dignity and social justice, well, these are also womens demands, if you think of what
women are demanding, they are demanding freedom, they are demanding social justice,
because a lot of them, you know that have you heard about the feminization of
poverty in Egypt? This is the consequence of what we have been dealing since the
1980s, so I mean all these demands are integrated in women issues. You cannot
segregate womens issues on the other political priorities, this is not true.34

The emerging new wave of the Egyptian feminist movement is trying to break the
representation of women as victims to be protected, focusing on sexual violence
as a political weapon which is used by patriarchal power. In this respect, even
denouncing sexual violence is a political act. In 2011 Samira Ibrahim denounced
the military who forced her and 16 other women who were arrested on 9 March
2011 to undergo an alleged virginity test. The patriarchal state institutions
acquitted the military and continue to violate women and male political prisoners.
But Samira Ibrahims revolutionary experience is part of a broader movement
resisting this violence from below. The publication of the testimony by an activist
from the group Operation Anti-Sexual Harassment of the sexual assault that
happened to her is part of a broad campaign to change peoples mentalities, and it
continues the path set out by second-wave feminism, whose landmark, in Egypt,
was the publication of Nawal El Saadawis book Women and Sex (1972): The
attempt to terrorize us will not succeed; our anger and determination have
doubled. I am truly sorry for all the girls who have experienced anything like this;
I promise we will not be silent.35
Operation Anti-Sexual Harassment was founded in 2012 and it is composed of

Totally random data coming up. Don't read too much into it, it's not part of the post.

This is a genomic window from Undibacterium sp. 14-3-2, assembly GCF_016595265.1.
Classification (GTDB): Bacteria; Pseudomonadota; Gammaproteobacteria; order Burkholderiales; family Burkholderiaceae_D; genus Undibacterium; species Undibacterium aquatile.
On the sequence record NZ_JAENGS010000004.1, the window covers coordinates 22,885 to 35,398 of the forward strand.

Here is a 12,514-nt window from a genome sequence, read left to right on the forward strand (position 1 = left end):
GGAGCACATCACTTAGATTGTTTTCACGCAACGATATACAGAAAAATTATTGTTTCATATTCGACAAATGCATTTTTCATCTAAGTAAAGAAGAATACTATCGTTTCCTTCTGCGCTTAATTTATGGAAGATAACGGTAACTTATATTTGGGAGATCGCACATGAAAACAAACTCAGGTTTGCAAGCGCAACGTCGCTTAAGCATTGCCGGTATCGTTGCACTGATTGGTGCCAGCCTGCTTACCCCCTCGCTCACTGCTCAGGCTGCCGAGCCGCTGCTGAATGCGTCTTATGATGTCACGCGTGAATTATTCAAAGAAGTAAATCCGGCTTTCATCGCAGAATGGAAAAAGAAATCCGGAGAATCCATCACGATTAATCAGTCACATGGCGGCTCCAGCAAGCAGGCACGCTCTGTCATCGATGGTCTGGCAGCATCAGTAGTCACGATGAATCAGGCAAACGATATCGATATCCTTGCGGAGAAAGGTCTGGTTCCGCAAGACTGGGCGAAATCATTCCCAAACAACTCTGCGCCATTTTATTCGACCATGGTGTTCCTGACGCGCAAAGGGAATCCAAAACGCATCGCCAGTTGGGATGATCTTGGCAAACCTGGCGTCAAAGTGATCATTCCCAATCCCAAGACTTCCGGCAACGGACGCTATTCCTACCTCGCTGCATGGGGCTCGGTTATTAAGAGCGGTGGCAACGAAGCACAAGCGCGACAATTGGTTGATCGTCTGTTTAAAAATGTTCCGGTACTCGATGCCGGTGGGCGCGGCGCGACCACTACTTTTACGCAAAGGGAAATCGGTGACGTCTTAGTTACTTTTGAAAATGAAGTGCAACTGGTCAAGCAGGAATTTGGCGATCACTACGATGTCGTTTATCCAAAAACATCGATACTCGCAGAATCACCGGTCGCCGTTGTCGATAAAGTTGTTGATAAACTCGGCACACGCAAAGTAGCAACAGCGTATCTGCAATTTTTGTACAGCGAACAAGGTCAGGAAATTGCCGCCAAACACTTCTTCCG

both men and women as well. Its members underline that this is not a group of men
who are trying to protect women. It is a mixed revolutionary group who are trying to
intervene against sexual violence. They claim a feminist perspective in their work,
and they reject the protectionist approach.36 Young feminist activists criticize the
masculinization of the public space and the political discourse which, in their view,
is the result of the contraposition between two patriarchal conceptions of masculinity
and gender roles: the state (police) one and the revolutionary one.
We are not going to comply on this; we are not going along with the discourse of
protecting women. We are not going along with the discourse of the man, the brave
men, and this image of the brave revolutionary that protects everybody. No. We dont
want this, and this is not representative of us.37

The activists composing the revolutionary scenery reflect familiarity with feminist
theory, to which they refer during the interviews, and they also underline that, in
the last three years of political activism, they have made an empirical, and not just
intellectual experience of feminism: questions about feminism, which are
generally theoretical, became everyday stand.
And with staff operations like op-antish [Operation Anti-Sexual Harassment], things
became very clear. There was a huge fight within op-antish and within the revolutionary



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circles, because, I mean, in the beginning, most people didnt want to admit that this
was happening, that sexual harassment was kind like sexual assaults happening in the